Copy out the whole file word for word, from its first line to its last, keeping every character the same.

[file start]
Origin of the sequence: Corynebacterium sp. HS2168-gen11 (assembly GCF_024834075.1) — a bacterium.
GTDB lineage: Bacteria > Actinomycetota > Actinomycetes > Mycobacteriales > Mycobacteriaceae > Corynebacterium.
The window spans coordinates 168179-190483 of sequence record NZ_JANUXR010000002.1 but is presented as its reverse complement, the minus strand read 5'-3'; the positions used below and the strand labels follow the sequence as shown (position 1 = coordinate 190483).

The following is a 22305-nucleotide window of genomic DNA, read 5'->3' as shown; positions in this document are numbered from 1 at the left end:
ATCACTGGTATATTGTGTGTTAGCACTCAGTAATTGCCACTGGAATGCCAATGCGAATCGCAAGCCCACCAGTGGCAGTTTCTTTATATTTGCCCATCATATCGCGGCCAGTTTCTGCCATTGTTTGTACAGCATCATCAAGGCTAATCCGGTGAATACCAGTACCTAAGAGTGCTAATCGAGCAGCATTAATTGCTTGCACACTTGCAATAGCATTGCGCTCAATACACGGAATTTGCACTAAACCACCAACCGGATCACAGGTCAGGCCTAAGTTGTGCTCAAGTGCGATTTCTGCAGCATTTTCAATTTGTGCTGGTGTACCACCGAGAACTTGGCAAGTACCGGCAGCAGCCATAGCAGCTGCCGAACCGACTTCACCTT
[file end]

Origin of the sequence: Corynebacterium sp. HS2168-gen11 (assembly GCF_024834075.1) — a bacterium.
GTDB lineage: Bacteria > Actinomycetota > Actinomycetes > Mycobacteriales > Mycobacteriaceae > Corynebacterium.
The window spans coordinates 168179-190483 of sequence record NZ_JANUXR010000002.1 but is presented as its reverse complement, the minus strand read 5'-3'; the positions used below and the strand labels follow the sequence as shown (position 1 = coordinate 190483).

The following is a 22305-nucleotide window of genomic DNA, read 5'->3' as shown; positions in this document are numbered from 1 at the left end:
ATCACTGGTATATTGTGTGTTAGCACTCAGTAATTGCCACTGGAATGCCAATGCGAATCGCAAGCCCACCAGTGGCAGTTTCTTTATATTTGCCCATCATATCGCGGCCAGTTTCTGCCATTGTTTGTACAGCATCATCAAGGCTAATCCGGTGAATACCAGTACCTAAGAGTGCTAATCGAGCAGCATTAATTGCTTGCACACTTGCAATAGCATTGCGCTCAATACACGGAATTTGCACTAAACCACCAACCGGATCACAGGTCAGGCCTAAGTTGTGCTCAAGTGCGATTTCTGCAGCATTTTCAATTTGTGCTGGTGTACCACCGAGAACTTGGCAAGTACCGGCAGCAGCCATAGCAGCTGCCGAACCGACTTCACCTT